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PROTEOTYPING: Tandem Mass Spectrometry Proteomics and Whole Genome Sequence-Based Diagnostics of Infectious Bacteria is Depedent upon a Reliable and Comprehensive Systematic Framework

Conference contribution
Authors Edward R.B. Moore
Lucia Gonzales-Siles
Francisco Salvà-Serra
Hedvig E Jakobsson
Fredrik Boulund
Erik Kristiansson
Roger Karlsson
Published in Third Meeting on “Microbial Systematics and Metagenomics”. Bergey’s International Society for Microbial Systematics (BISMiS). September 12 - 15, 2016, Pune, India
Publication year 2016
Published at Department of Mathematical Sciences, Mathematical Statistics
Institute of Biomedicine, Department of Infectious Medicine
Language en
Subject categories Biological Systematics, Functional genomics, Microbiology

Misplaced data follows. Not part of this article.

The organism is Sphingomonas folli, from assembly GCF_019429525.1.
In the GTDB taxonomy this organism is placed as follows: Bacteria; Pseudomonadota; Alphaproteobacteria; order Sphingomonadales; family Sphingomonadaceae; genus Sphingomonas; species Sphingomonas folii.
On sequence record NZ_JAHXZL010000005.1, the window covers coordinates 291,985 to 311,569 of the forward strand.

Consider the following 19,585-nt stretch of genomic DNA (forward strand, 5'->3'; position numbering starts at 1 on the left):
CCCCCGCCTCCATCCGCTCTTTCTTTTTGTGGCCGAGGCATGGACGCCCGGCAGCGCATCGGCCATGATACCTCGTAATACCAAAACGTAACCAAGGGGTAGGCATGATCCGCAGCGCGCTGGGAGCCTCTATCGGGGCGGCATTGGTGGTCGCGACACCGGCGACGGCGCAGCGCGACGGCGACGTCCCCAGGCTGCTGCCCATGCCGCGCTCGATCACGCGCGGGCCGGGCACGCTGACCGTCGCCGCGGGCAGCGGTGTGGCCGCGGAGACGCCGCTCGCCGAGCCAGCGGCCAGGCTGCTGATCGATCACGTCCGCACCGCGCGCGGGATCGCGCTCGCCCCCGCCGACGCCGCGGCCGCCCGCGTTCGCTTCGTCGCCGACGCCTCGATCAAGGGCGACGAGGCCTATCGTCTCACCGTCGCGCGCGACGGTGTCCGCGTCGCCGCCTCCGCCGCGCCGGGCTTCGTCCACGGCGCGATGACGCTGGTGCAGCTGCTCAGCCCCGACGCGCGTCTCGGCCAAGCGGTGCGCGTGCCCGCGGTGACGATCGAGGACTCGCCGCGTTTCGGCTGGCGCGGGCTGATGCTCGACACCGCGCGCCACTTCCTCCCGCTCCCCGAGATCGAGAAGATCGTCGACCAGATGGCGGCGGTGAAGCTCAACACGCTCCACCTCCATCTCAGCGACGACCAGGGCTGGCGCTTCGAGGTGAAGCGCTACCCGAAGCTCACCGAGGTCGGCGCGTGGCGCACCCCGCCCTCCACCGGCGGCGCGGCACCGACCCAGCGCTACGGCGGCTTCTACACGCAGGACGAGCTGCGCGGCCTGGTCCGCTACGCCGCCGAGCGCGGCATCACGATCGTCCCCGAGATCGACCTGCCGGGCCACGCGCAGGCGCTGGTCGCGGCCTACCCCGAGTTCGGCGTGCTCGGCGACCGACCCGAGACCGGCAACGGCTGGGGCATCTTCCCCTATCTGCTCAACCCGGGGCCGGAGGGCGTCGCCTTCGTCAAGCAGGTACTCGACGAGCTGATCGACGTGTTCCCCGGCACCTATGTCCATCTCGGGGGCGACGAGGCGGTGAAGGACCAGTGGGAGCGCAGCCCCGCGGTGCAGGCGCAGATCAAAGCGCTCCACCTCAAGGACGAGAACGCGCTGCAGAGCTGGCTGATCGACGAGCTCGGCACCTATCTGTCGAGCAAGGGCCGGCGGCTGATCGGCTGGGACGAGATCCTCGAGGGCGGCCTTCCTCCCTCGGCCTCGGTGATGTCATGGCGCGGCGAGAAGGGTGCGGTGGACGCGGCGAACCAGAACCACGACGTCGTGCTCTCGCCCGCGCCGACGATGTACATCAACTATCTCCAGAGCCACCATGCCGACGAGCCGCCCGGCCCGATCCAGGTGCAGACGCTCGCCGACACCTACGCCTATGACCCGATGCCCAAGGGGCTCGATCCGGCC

The global expansion of anti-microbial resistance (AMR) in bacteria, including human pathogens, presents major challenges for treatment and preventing the spread of infection. The World Health Organisation (WHO) has predicted the advent of infectious diseases for which no antibiotic treatment will be available [1]. With this outlook in the escalation of AMR, combined with continuing decline in new antibiotic discovery, development of innovative, reliable, rapid and costefficient analytical techniques for effective diagnostics and characterisations of infectious microorganisms is increasingly essential to prevent rising mortality and to reduce the costs associated with antibiotic-resistant infections. However, the routine methodologies used today for diagnosing infectious bacteria depend upon protocols that require prior cultivation from samples. Faced with patients exhibiting symptoms of infection, physicians typically resort to prescribing broad-spectrum antibiotics while they wait days or weeks for results from the laboratory. With increasing whole-genome DNA sequence data becoming available, MS-based proteomics also have increasingly been applied to biological studies. Proteomic analyses of bacterial cells may be considered indirect analyses of the genomes of bacteria. The ‘proteome’ comprises the entire set of proteins expressed by a cell, an organism or a biological system. ‘Proteotyping’ [2], using state-ofthe-art LC-MS/MS analyses of generated cellular peptides, enables identification of the most closely related bacterial species and sub-species-level strain discrimination, AMR- and virulence-factors, from single MS analyses. Comprehensive and accurate genome sequence data is the key to obtaining accurate peptide matching and to be able to discriminate between the most closely related species. In this study, genome sequences were analysed, using Average Nucleotide Identity Blast (ANIb) and taxon-specific MLSA to assess their reliabilities. Critically, significant numbers of sequenced genomes in the public databases exhibited questionable identifications. Characterisations and identifications of responsible agents of infectious disease have relied heavily upon established systematic frameworks and the documented features of well-described microbial species. As methodologies, such as whole-genome sequencing and MS proteomics are developed to enable more comprehensive, detailed and complex analyses, comprehensive databases derived from a reliable systematic framework are essential. References [1] World Health Organization (WHO). (2014) Antimicrobial Resistance: Global Report on Surveillance. ISBN: 978-92-4-15674-8. [2] Karlsson et al. [2015) Proteotyping: Proteomic characterization, classification and identification of microorganisms – A prospectus. Syst. Appl. Microbiol. 38: 246-257.

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